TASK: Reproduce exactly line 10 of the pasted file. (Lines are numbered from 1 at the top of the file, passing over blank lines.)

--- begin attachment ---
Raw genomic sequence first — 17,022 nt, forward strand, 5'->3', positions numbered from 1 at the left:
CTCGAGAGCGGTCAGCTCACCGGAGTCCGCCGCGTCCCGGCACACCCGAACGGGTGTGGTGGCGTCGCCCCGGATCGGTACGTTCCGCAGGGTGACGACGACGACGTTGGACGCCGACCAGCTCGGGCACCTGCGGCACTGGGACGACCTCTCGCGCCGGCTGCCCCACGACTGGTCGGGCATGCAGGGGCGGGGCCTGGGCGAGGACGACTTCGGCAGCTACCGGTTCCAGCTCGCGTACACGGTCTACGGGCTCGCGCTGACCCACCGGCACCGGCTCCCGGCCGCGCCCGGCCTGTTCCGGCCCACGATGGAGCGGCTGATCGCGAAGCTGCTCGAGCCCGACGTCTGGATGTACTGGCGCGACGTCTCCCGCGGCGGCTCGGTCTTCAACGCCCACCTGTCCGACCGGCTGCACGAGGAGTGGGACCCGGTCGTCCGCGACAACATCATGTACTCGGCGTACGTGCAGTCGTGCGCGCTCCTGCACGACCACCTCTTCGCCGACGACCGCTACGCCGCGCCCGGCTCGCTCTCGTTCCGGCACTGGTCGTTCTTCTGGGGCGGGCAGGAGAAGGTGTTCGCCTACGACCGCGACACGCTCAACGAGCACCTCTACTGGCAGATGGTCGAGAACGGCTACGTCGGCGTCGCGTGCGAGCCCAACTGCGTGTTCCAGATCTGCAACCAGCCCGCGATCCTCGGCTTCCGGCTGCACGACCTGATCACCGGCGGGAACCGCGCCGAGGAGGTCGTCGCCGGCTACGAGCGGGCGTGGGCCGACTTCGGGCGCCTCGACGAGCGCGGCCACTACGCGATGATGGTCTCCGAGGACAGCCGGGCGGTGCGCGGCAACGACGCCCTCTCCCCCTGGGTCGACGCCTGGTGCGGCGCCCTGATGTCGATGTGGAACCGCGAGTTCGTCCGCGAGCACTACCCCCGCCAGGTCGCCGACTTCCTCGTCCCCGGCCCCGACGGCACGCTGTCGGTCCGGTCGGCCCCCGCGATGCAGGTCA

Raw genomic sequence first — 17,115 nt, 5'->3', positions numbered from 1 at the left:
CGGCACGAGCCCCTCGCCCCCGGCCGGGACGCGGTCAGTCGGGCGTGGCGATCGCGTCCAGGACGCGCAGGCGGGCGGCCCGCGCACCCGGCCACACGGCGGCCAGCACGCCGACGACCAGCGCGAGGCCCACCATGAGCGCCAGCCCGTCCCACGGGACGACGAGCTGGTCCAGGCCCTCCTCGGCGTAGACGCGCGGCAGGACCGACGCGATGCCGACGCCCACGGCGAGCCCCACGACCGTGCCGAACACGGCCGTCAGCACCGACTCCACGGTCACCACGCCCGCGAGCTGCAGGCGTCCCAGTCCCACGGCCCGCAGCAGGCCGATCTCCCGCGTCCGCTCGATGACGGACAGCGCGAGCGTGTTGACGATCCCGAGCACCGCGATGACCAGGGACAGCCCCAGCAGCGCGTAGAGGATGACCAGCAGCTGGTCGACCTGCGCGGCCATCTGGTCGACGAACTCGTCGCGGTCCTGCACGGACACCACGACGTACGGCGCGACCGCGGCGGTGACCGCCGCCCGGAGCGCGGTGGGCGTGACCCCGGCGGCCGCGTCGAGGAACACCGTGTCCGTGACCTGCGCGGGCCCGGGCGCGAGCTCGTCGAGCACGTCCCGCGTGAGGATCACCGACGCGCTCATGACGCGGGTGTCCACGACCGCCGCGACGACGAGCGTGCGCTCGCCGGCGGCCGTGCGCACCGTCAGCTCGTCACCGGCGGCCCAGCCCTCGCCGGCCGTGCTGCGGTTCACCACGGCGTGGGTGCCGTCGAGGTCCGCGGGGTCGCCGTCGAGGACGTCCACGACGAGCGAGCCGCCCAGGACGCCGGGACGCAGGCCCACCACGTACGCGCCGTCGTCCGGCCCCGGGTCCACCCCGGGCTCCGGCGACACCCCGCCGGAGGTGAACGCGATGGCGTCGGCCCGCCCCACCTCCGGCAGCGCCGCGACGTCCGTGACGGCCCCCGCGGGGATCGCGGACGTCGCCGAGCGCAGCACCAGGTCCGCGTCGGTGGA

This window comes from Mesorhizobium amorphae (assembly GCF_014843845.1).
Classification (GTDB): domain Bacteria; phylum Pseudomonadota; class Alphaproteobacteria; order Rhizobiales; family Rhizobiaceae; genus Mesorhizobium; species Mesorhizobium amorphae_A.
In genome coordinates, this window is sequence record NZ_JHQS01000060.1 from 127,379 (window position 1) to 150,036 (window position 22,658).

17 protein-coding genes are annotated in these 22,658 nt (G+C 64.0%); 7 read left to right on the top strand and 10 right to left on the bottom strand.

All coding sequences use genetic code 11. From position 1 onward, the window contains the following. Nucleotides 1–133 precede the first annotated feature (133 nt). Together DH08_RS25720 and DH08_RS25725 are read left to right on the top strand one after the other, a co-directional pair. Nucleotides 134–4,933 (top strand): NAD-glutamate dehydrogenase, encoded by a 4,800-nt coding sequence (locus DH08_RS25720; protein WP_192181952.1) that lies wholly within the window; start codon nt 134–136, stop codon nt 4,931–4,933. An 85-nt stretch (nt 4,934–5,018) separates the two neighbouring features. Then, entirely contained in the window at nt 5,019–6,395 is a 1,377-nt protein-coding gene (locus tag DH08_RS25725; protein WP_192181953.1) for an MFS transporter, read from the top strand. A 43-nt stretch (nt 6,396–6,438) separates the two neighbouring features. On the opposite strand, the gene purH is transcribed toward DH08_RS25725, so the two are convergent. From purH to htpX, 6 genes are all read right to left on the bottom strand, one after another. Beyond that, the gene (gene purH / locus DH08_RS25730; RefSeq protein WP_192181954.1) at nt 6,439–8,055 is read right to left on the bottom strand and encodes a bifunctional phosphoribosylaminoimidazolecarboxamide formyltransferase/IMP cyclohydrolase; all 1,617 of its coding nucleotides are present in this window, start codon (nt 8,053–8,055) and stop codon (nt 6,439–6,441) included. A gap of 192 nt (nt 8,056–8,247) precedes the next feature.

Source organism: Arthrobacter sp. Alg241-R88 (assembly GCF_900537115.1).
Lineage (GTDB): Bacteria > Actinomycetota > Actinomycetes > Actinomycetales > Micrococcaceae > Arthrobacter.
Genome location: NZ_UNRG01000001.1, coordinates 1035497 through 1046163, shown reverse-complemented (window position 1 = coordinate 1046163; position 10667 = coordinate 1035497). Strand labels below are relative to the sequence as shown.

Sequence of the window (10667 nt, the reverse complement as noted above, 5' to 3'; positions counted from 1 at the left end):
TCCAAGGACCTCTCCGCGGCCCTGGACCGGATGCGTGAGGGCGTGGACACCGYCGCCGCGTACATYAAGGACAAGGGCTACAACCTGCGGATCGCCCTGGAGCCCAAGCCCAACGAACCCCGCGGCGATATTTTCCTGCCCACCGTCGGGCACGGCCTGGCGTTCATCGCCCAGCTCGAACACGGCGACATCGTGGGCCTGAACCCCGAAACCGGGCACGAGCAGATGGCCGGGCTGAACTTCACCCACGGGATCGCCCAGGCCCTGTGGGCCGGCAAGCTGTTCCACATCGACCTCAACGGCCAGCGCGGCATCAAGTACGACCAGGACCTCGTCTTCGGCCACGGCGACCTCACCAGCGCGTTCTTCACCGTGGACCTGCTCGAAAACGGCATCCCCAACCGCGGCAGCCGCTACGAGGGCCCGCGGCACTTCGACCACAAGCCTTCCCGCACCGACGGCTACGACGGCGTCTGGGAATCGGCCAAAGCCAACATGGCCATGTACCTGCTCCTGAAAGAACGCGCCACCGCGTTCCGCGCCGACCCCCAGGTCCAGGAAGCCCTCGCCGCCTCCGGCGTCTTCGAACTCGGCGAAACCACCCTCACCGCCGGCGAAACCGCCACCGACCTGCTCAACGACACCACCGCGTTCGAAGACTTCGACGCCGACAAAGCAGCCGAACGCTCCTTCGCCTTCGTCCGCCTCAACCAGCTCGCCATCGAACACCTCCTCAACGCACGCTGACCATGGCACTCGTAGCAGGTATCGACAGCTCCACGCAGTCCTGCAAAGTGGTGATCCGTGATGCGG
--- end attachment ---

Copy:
Source organism: Arthrobacter sp. Alg241-R88 (assembly GCF_900537115.1).